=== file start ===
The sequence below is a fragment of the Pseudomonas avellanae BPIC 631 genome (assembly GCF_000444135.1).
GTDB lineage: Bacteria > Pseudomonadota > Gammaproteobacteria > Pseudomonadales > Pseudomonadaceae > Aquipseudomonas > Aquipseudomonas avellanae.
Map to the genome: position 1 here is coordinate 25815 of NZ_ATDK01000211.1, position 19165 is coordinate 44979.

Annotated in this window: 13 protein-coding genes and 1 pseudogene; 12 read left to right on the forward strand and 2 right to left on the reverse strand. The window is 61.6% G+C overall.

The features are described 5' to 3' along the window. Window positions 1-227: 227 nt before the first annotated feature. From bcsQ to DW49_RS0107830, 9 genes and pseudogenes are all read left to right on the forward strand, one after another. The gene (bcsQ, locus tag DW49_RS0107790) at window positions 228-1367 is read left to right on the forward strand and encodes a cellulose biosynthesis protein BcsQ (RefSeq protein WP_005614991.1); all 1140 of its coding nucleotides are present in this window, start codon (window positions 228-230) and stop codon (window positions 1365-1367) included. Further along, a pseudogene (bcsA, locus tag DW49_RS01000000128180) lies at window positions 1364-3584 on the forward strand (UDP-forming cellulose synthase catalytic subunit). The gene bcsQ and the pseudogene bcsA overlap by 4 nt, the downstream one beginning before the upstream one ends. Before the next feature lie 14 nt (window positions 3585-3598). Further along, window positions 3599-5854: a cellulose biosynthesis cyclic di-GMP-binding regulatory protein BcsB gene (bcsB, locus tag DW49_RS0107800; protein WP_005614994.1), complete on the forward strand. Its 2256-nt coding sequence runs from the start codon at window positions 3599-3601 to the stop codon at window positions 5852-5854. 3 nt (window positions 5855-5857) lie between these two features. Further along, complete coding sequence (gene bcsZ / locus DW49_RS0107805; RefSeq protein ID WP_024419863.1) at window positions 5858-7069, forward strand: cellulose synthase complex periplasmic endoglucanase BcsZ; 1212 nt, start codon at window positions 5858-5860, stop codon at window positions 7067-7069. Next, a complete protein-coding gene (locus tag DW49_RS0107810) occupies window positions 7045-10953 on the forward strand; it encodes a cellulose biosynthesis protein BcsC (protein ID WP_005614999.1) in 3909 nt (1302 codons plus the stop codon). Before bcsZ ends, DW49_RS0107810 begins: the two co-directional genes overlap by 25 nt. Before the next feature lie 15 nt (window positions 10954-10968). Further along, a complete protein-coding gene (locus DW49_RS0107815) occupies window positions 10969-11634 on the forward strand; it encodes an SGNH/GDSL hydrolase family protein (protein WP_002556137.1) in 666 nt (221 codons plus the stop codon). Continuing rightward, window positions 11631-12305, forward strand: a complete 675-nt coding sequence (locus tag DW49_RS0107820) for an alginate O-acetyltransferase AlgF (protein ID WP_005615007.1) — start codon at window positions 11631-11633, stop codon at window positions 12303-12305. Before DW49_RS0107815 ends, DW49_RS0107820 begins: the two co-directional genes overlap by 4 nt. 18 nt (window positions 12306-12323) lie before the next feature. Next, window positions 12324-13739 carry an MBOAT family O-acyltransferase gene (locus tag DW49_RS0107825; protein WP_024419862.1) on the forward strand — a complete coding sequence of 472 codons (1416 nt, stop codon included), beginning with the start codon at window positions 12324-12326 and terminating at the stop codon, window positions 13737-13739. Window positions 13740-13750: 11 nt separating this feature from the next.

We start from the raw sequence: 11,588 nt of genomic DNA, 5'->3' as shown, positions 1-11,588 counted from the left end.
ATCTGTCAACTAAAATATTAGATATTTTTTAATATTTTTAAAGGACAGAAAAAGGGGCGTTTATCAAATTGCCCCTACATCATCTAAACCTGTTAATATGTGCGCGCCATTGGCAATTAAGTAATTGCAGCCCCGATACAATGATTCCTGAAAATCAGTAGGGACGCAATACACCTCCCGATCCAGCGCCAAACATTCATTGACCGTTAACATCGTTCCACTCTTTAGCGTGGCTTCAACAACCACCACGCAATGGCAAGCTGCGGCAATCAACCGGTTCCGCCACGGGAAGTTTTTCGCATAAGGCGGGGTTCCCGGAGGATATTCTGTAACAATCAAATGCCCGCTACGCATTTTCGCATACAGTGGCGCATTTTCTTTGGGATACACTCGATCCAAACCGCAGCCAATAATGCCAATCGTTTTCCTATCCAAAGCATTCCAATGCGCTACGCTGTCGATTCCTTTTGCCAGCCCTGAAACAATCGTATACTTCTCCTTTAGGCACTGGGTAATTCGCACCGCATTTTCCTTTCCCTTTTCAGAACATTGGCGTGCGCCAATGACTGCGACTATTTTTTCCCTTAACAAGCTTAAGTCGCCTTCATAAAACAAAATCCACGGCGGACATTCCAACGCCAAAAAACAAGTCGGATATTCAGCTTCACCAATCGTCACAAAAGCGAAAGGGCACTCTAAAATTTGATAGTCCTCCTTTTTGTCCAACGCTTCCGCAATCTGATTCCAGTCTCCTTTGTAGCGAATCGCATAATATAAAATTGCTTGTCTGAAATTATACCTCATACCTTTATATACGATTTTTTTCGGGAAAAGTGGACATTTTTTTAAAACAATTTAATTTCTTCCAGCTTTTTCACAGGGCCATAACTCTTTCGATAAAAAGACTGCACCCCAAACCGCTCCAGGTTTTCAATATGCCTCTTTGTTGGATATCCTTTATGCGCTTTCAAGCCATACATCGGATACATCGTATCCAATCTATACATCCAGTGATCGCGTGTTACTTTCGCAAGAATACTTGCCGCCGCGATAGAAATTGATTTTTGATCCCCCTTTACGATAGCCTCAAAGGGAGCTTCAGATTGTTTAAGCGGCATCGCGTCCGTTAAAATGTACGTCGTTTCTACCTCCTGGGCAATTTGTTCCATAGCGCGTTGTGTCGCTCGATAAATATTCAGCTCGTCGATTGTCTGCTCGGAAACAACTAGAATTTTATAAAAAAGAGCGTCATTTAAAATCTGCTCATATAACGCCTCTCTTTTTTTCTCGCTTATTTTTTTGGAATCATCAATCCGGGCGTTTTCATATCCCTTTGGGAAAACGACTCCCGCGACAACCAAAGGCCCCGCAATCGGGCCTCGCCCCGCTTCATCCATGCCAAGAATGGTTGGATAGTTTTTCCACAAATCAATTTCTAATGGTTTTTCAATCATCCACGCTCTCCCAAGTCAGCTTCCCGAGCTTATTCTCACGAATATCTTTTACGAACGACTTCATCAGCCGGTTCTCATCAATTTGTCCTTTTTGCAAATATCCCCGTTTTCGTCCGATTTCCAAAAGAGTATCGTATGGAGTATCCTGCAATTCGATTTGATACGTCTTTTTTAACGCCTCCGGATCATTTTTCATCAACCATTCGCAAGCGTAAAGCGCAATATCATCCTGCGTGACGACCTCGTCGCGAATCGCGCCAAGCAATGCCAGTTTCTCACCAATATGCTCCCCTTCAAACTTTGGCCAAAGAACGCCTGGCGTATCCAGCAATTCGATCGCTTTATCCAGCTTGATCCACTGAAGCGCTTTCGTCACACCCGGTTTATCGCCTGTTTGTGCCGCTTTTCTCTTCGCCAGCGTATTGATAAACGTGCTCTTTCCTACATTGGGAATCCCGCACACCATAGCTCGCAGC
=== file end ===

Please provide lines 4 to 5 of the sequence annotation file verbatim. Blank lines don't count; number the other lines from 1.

Annotated in this window: 13 protein-coding genes and 1 pseudogene; 12 read left to right on the forward strand and 2 right to left on the reverse strand. The window is 61.6% G+C overall.

The features are described 5' to 3' along the window. Window positions 1-227: 227 nt before the first annotated feature. From bcsQ to DW49_RS0107830, 9 genes and pseudogenes are all read left to right on the forward strand, one after another. The gene (bcsQ, locus tag DW49_RS0107790) at window positions 228-1367 is read left to right on the forward strand and encodes a cellulose biosynthesis protein BcsQ (RefSeq protein WP_005614991.1); all 1140 of its coding nucleotides are present in this window, start codon (window positions 228-230) and stop codon (window positions 1365-1367) included. Further along, a pseudogene (bcsA, locus tag DW49_RS01000000128180) lies at window positions 1364-3584 on the forward strand (UDP-forming cellulose synthase catalytic subunit). The gene bcsQ and the pseudogene bcsA overlap by 4 nt, the downstream one beginning before the upstream one ends. Before the next feature lie 14 nt (window positions 3585-3598). Further along, window positions 3599-5854: a cellulose biosynthesis cyclic di-GMP-binding regulatory protein BcsB gene (bcsB, locus tag DW49_RS0107800; protein WP_005614994.1), complete on the forward strand. Its 2256-nt coding sequence runs from the start codon at window positions 3599-3601 to the stop codon at window positions 5852-5854. 3 nt (window positions 5855-5857) lie between these two features. Further along, complete coding sequence (gene bcsZ / locus DW49_RS0107805; RefSeq protein ID WP_024419863.1) at window positions 5858-7069, forward strand: cellulose synthase complex periplasmic endoglucanase BcsZ; 1212 nt, start codon at window positions 5858-5860, stop codon at window positions 7067-7069. Next, a complete protein-coding gene (locus tag DW49_RS0107810) occupies window positions 7045-10953 on the forward strand; it encodes a cellulose biosynthesis protein BcsC (protein ID WP_005614999.1) in 3909 nt (1302 codons plus the stop codon). Before bcsZ ends, DW49_RS0107810 begins: the two co-directional genes overlap by 25 nt. Before the next feature lie 15 nt (window positions 10954-10968). Further along, a complete protein-coding gene (locus DW49_RS0107815) occupies window positions 10969-11634 on the forward strand; it encodes an SGNH/GDSL hydrolase family protein (protein WP_002556137.1) in 666 nt (221 codons plus the stop codon). Continuing rightward, window positions 11631-12305, forward strand: a complete 675-nt coding sequence (locus tag DW49_RS0107820) for an alginate O-acetyltransferase AlgF (protein ID WP_005615007.1) — start codon at window positions 11631-11633, stop codon at window positions 12303-12305. Before DW49_RS0107815 ends, DW49_RS0107820 begins: the two co-directional genes overlap by 4 nt. 18 nt (window positions 12306-12323) lie before the next feature. Next, window positions 12324-13739 carry an MBOAT family O-acyltransferase gene (locus tag DW49_RS0107825; protein WP_024419862.1) on the forward strand — a complete coding sequence of 472 codons (1416 nt, stop codon included), beginning with the start codon at window positions 12324-12326 and terminating at the stop codon, window positions 13737-13739. Window positions 13740-13750: 11 nt separating this feature from the next.